High school classroom wins trip to Notre Dame through charity clothing drive
By KERRY SMITH
Michael Panarello was fast Thursday.
Donning his Oakcrest High track and field uniform, he placed in the long jump and finished with a quick enough time in the 100-meter dash to earn four varsity points for his New Jersey high school team.
Those four points were good enough to give his team the edge and the win.
"I scored four points and we won the meet by three," Panarello said with pride.
But Panarello wasn't fast enough for several of his schoolmates. The senior's track and field endeavors were holding up 24 of his classmates' and two teachers' weekend plans — a whirlwhind road trip to Notre Dame.
While Panarello's 100-meter race was over in seconds, his and his classmates' trip lasted about 65 hours. But the plans for it started months ago.
Competing for charity
It all started in the fall when seniors Tara Penman and Kristen Schlachter proposed a project for their Social Studies seminar class. They wanted to organize a clothing drive to benefit less fortunate Africans through the Dakar World Peace Academy in Senegal.
They proposed a plan to make the drive a contest between Oakcrest's homerooms and as incentive, let the winning class create its own day off. It was a tempting plan sure to create some competition, but Penman had no idea what a success the drive would be.
"The drive went so well," Penman said. "Between all the homerooms we raised 1,500 items of clothing to send to Dakar. It took a lot of work but it was worth it."
In the end, the drive raised more than 9,000 items of clothing for the Academy.
That work was made a lot easier by the idea of one man —health teacher Jack Bottinger.
The man with a plan
As the clothing drive got underway and donations were steady but not stellar, Bottinger had an idea. What if his homeroom class donated enough clothes to win the contest and then designed its day off around Notre Dame's Blue-Gold football game? A three-day 1,446-mile round trip wasn't exactly what Penman had envisioned when she proposed the idea, but she and her classmates weren't surprised.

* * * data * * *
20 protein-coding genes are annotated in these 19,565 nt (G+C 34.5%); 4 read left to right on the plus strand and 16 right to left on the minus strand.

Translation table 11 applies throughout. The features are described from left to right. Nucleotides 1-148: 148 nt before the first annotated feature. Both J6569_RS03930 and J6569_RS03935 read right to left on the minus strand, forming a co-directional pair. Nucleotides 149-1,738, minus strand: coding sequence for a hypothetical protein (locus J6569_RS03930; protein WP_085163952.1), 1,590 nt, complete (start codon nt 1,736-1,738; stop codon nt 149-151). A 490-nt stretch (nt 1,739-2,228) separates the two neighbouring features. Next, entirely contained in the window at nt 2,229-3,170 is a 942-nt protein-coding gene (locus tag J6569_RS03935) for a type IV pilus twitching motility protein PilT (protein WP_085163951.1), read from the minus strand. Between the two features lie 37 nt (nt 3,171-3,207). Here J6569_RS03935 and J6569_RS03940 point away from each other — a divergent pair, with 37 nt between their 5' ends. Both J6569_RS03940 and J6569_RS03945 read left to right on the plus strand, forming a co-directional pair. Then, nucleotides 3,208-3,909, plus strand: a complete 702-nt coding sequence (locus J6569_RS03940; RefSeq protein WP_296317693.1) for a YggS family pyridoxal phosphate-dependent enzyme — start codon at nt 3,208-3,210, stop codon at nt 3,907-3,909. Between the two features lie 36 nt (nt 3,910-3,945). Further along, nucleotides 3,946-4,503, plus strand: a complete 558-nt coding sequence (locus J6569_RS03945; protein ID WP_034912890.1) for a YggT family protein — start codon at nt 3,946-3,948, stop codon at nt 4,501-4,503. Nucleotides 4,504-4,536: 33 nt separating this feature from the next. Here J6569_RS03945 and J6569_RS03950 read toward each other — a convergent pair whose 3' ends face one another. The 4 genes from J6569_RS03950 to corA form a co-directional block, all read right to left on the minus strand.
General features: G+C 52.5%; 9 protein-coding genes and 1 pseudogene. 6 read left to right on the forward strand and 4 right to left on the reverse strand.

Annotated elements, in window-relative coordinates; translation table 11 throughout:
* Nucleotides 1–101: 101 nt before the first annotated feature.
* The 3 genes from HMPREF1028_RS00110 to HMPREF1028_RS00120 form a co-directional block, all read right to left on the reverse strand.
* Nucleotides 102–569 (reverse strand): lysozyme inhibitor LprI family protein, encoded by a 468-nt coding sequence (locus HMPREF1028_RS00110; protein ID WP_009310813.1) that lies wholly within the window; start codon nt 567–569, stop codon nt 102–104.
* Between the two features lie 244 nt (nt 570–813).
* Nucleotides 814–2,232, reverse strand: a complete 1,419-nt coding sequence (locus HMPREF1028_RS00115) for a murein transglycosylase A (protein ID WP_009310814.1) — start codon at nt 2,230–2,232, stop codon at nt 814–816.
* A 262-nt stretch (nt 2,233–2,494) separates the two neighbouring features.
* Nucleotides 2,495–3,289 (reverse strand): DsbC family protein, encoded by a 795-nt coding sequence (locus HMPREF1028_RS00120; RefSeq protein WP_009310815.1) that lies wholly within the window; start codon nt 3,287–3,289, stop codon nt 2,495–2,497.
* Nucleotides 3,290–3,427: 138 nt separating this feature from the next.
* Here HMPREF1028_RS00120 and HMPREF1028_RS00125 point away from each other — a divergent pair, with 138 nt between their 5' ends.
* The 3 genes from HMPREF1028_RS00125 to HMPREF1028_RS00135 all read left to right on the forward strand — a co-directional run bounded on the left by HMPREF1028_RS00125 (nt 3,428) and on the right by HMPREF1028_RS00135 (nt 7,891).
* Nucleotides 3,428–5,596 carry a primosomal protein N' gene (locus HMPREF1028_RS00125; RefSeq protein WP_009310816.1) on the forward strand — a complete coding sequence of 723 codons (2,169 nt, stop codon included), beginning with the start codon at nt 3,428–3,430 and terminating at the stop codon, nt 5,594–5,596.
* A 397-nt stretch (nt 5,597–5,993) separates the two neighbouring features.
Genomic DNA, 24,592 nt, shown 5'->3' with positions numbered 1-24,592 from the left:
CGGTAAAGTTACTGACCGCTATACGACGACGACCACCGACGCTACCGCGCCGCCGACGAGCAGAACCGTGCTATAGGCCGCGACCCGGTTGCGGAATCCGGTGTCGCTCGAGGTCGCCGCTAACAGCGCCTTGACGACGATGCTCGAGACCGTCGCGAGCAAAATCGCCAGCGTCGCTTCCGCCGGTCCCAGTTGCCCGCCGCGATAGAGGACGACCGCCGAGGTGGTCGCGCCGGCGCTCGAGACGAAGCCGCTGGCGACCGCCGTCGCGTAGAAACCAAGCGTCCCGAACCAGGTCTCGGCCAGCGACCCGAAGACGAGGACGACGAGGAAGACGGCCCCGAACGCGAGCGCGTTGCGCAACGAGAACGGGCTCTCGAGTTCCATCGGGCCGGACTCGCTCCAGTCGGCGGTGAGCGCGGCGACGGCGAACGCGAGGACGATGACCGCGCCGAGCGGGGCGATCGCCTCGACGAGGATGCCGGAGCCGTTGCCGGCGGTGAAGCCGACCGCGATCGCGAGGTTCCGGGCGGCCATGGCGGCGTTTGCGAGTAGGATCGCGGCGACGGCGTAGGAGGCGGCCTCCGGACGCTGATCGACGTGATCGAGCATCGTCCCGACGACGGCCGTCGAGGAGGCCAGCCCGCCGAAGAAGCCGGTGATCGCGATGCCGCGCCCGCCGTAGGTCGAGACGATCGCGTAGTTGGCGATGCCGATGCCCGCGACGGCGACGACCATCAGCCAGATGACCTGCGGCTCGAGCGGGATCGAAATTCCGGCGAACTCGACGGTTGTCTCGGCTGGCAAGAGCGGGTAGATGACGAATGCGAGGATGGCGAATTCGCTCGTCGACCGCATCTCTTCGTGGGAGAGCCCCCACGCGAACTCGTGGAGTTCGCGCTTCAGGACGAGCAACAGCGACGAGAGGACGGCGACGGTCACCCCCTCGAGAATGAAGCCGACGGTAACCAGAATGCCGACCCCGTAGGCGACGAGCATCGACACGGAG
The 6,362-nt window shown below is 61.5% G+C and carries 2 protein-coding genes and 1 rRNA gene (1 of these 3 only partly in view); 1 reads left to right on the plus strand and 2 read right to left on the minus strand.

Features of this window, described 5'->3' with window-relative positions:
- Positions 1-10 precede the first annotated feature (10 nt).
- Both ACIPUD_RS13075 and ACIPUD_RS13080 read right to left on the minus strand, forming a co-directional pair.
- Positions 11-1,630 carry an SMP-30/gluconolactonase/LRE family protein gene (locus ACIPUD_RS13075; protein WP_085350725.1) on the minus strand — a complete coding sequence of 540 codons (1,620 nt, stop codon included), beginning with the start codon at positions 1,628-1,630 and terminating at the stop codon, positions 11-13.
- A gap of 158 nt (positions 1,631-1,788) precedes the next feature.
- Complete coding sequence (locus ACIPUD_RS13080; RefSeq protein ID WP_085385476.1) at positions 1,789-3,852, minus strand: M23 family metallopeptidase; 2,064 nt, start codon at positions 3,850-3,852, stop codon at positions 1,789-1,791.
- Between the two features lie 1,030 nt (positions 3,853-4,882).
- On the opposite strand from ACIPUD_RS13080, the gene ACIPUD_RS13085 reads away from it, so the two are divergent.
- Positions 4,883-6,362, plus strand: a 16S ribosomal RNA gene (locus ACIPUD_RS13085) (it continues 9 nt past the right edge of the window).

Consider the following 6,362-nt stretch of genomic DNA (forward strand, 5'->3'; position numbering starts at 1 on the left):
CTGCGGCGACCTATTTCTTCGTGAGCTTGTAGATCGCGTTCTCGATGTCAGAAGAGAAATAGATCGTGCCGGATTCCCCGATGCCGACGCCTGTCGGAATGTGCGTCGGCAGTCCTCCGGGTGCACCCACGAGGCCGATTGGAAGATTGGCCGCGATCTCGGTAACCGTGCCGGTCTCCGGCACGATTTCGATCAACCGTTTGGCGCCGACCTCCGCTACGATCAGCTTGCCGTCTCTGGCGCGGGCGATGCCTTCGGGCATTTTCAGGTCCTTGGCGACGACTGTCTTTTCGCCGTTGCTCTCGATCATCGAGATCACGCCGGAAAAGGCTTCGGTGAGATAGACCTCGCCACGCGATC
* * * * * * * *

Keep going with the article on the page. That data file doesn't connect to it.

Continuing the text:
"Mr. Bottinger is a complete and total ND fanatic," Penman said.
Fellow senior Annita Bailey agreed.
"He's in his room playing the Notre Dame Fight Song all the time," Bailey said. "Early in the morning he's got it on every single day."
Senior Matt Pieper knew how much the trip meant to Bottinger.
"He's always talking about Notre Dame. And now he finally gets to take us," Pieper said.
Bottinger, a long-time Notre Dame fan who has been out to Notre Dame several times, wanted to share the experience with his students and found an outlet to do it with the Dakar clothing drive contest.
"Notre Dame is really something special,"Bottinger said. "You walk into the Stadium and the yellow jackets attack you. `Welcome to Notre Dame,' they say. And when you're leaving, they shake your hand and ask you to come back. It really is something."
It's something so special that Bottinger didn't have a hard time convincing his class that the trip was a good idea.
"I proposed the idea to the class one day and the next day alone they brought in about 400 items of clothing," Bottinger said. "They were really excited about it from the start."
In the end, Bottinger's freshman homeroom donated about 1,500 items to the drive and won the contest.
With the win in hand, the class, along with upperclassman organizers, began preparations for the trip. Even though the prize was awarded just to Bottinger's class, the teacher filled the seats on the trip left vacant by students who could not go with those who were instrumental in planning the clothing drive. While it was easy to come to an agreement on the trip to Notre Dame, it was a long and time-consuming effort to make it a reality.
Working out the details
In order to have their chosen day off to be a success, Bottinger and his students needed two things: permission and money. Luckily for them, neither was too much trouble.